She’s enjoyed an international career, leading teams in recruitment and sales before working her way up from Consultant to Director, where she oversees HR, Marketing, Digital and Sales.
Yet, Wah was not handed her position lightly: she was previously employed at McDonalds, scrubbed toilets, cooked burgers, knocked on doors to make sales as well as leading various teams.
Wah is also a mother and a wife, but does not think that being family-minded has held her back.
Speaking to the Malay Mail, she said: “When I became pregnant last year, my boss told me that he had plans for me when I got back to work.
“That showed me that instead of thinking of replacing me with someone else, he chose me... when I was six months pregnant and about to go on maternity leave.”
Yet, Wah does not think discrimination in her industry is finished: by proxy of clients specifying what kind of person they want in the role.
“There are many discriminations when employing new people. Employers ― not all of them though ― want employees from a specific age group, gender and even size. These are already a form of discrimination.”
The recruitment industry is often a go-to target when workplace diversity is scrutinized – as recruitment firms do the hiring.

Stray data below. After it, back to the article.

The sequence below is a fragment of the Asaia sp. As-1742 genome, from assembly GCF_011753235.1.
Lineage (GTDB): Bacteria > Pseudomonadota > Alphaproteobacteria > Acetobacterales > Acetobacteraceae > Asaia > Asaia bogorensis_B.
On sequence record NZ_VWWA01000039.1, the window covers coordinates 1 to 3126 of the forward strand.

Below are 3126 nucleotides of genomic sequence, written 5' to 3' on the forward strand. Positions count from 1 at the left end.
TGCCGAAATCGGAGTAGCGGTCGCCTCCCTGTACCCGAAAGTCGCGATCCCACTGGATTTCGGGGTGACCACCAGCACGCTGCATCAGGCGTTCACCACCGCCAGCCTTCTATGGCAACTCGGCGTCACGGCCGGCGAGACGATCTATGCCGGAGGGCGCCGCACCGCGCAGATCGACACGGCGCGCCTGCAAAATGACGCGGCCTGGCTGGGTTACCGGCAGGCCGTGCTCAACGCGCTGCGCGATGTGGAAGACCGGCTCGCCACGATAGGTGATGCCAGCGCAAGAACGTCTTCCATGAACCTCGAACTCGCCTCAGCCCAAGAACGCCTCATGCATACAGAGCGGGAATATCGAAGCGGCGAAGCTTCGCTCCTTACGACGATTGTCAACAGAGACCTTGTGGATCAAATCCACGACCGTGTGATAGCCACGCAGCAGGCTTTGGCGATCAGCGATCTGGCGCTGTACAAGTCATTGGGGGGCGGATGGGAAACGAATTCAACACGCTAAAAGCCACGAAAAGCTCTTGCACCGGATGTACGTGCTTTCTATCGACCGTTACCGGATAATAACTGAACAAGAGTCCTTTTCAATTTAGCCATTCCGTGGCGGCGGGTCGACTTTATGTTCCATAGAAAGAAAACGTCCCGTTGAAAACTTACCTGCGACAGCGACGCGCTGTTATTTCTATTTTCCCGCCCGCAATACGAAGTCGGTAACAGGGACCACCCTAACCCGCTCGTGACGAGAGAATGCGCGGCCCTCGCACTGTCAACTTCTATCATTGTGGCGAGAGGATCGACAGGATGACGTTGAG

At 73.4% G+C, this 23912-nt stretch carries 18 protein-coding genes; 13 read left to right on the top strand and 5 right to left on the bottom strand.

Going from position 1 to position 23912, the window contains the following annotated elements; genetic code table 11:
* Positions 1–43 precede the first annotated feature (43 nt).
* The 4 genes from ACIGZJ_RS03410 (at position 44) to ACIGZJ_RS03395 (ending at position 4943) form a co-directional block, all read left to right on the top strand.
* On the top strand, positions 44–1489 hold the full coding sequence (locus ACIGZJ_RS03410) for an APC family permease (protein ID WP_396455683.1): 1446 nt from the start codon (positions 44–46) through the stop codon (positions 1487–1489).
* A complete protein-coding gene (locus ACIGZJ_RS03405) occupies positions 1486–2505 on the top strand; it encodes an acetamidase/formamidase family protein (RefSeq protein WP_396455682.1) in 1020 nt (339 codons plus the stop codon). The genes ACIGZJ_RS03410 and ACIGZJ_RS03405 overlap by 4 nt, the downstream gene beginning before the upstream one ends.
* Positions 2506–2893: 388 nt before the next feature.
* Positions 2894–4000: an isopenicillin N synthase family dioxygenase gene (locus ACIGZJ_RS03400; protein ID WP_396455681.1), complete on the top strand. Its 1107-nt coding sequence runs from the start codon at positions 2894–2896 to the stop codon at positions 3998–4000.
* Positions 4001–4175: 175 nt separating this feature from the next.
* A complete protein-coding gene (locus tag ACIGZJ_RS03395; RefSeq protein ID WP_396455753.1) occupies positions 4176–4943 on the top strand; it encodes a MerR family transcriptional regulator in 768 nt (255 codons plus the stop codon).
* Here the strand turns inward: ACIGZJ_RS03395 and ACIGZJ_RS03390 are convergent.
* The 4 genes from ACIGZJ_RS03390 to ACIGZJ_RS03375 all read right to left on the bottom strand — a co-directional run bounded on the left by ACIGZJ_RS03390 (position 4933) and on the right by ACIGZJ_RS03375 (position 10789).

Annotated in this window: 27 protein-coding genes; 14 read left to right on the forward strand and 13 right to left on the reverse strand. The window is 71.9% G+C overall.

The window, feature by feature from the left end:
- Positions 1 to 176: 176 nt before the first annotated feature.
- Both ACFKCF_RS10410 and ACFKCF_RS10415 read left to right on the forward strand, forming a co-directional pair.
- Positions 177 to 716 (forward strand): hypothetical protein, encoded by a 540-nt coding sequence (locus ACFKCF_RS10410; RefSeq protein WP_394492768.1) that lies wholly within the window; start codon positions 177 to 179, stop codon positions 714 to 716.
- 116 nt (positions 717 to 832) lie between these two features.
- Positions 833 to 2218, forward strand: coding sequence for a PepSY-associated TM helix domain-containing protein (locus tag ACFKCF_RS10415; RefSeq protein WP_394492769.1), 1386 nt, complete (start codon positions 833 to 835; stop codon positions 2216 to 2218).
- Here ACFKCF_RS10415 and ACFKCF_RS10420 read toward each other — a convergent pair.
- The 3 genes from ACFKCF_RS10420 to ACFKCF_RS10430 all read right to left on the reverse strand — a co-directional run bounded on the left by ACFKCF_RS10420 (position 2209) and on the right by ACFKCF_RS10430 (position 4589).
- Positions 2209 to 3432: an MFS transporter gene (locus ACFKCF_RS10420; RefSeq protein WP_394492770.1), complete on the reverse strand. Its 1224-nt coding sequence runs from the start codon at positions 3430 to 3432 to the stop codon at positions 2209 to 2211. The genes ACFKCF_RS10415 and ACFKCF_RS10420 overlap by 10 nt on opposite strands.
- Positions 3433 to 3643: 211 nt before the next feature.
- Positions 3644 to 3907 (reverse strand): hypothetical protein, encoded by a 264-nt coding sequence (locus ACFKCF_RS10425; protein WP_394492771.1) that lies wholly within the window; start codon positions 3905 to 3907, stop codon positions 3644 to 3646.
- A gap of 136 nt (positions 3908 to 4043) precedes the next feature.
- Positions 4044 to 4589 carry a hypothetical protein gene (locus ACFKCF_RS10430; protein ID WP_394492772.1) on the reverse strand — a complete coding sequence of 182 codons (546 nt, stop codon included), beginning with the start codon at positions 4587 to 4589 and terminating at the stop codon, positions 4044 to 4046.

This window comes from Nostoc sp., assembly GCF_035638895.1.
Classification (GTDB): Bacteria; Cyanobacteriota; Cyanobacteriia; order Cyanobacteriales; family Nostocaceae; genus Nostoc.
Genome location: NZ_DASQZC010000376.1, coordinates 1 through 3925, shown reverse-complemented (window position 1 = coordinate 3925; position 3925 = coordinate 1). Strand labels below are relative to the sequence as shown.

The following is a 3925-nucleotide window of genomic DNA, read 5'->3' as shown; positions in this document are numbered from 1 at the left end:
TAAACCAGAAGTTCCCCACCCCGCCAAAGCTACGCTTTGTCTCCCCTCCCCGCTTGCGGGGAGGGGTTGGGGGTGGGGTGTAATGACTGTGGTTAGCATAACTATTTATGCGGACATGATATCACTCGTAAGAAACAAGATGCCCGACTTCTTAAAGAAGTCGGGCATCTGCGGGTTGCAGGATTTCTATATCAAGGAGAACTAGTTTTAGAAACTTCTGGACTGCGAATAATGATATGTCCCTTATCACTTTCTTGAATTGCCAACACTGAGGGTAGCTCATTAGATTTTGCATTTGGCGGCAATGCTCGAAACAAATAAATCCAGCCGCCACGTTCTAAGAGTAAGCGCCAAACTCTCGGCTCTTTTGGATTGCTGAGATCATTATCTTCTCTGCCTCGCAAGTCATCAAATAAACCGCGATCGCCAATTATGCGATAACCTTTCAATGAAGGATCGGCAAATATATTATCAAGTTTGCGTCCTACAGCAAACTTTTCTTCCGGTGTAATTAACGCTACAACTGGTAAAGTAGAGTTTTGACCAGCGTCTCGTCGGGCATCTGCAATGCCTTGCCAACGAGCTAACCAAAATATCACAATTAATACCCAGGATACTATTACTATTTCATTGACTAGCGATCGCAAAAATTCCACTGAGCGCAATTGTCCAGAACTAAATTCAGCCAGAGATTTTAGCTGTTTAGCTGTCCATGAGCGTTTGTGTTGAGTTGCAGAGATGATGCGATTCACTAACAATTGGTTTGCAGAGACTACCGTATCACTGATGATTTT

Top universities and top companies, including PwC have slammed recruiters for perceived failings on diverse hires. Wah’s comments indicate that this might not fair.
She continued: “In Michael Page, more than half of the leaders are women. I am not saying women are better but what I would like to highlight is the bosses here give emphasis to women to excel in their careers.
That said, Wah offers some telling advice for women wanting to fight their way to the top of recruitment pile: “My advice to women out there is not to be afraid. You cannot find the best time for everything. You won't be able to give your 100 per cent to everything. You might feel that you are not giving your best at work and at home, but don't worry.
“Do your best. There will always be haters and so what if you fail, you are still one step forward.”
Last year, PageGroup, which Michael Page works under, posted an 11.7% rise in their profits.